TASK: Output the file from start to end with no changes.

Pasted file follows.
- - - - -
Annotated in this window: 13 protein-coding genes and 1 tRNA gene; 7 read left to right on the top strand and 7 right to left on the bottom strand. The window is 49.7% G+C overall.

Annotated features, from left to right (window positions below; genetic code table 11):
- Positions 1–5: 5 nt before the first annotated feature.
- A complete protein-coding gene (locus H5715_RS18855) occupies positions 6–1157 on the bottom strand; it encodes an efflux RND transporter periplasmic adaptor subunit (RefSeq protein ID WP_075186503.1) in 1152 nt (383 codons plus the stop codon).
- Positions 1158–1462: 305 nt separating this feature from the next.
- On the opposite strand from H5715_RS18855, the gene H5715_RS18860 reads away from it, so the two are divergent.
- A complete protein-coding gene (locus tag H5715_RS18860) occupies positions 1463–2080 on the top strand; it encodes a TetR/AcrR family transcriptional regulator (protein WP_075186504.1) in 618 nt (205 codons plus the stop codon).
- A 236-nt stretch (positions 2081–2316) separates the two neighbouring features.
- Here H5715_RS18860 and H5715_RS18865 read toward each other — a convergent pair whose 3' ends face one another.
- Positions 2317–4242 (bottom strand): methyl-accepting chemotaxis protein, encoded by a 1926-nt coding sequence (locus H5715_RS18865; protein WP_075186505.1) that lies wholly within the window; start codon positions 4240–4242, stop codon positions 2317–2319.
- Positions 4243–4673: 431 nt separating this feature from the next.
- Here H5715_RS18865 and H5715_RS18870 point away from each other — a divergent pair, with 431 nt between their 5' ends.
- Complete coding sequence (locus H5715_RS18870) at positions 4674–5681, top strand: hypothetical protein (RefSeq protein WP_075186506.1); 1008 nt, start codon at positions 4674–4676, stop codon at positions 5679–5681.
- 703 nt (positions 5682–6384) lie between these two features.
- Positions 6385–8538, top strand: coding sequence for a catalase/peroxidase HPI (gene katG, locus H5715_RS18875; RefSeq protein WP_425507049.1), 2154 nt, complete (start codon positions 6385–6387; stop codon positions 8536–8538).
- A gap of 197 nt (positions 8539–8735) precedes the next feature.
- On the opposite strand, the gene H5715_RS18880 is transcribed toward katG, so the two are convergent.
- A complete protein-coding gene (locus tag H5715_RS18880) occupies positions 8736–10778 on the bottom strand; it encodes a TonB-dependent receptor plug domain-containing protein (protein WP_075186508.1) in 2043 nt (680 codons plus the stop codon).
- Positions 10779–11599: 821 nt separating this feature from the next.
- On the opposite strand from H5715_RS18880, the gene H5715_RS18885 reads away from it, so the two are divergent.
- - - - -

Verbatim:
Annotated in this window: 13 protein-coding genes and 1 tRNA gene; 7 read left to right on the top strand and 7 right to left on the bottom strand. The window is 49.7% G+C overall.

Annotated features, from left to right (window positions below; genetic code table 11):
- Positions 1–5: 5 nt before the first annotated feature.
- A complete protein-coding gene (locus H5715_RS18855) occupies positions 6–1157 on the bottom strand; it encodes an efflux RND transporter periplasmic adaptor subunit (RefSeq protein ID WP_075186503.1) in 1152 nt (383 codons plus the stop codon).
- Positions 1158–1462: 305 nt separating this feature from the next.
- On the opposite strand from H5715_RS18855, the gene H5715_RS18860 reads away from it, so the two are divergent.
- A complete protein-coding gene (locus tag H5715_RS18860) occupies positions 1463–2080 on the top strand; it encodes a TetR/AcrR family transcriptional regulator (protein WP_075186504.1) in 618 nt (205 codons plus the stop codon).
- A 236-nt stretch (positions 2081–2316) separates the two neighbouring features.
- Here H5715_RS18860 and H5715_RS18865 read toward each other — a convergent pair whose 3' ends face one another.
- Positions 2317–4242 (bottom strand): methyl-accepting chemotaxis protein, encoded by a 1926-nt coding sequence (locus H5715_RS18865; protein WP_075186505.1) that lies wholly within the window; start codon positions 4240–4242, stop codon positions 2317–2319.
- Positions 4243–4673: 431 nt separating this feature from the next.
- Here H5715_RS18865 and H5715_RS18870 point away from each other — a divergent pair, with 431 nt between their 5' ends.
- Complete coding sequence (locus H5715_RS18870) at positions 4674–5681, top strand: hypothetical protein (RefSeq protein WP_075186506.1); 1008 nt, start codon at positions 4674–4676, stop codon at positions 5679–5681.
- 703 nt (positions 5682–6384) lie between these two features.
- Positions 6385–8538, top strand: coding sequence for a catalase/peroxidase HPI (gene katG, locus H5715_RS18875; RefSeq protein WP_425507049.1), 2154 nt, complete (start codon positions 6385–6387; stop codon positions 8536–8538).
- A gap of 197 nt (positions 8539–8735) precedes the next feature.
- On the opposite strand, the gene H5715_RS18880 is transcribed toward katG, so the two are convergent.
- A complete protein-coding gene (locus tag H5715_RS18880) occupies positions 8736–10778 on the bottom strand; it encodes a TonB-dependent receptor plug domain-containing protein (protein WP_075186508.1) in 2043 nt (680 codons plus the stop codon).
- Positions 10779–11599: 821 nt separating this feature from the next.
- On the opposite strand from H5715_RS18880, the gene H5715_RS18885 reads away from it, so the two are divergent.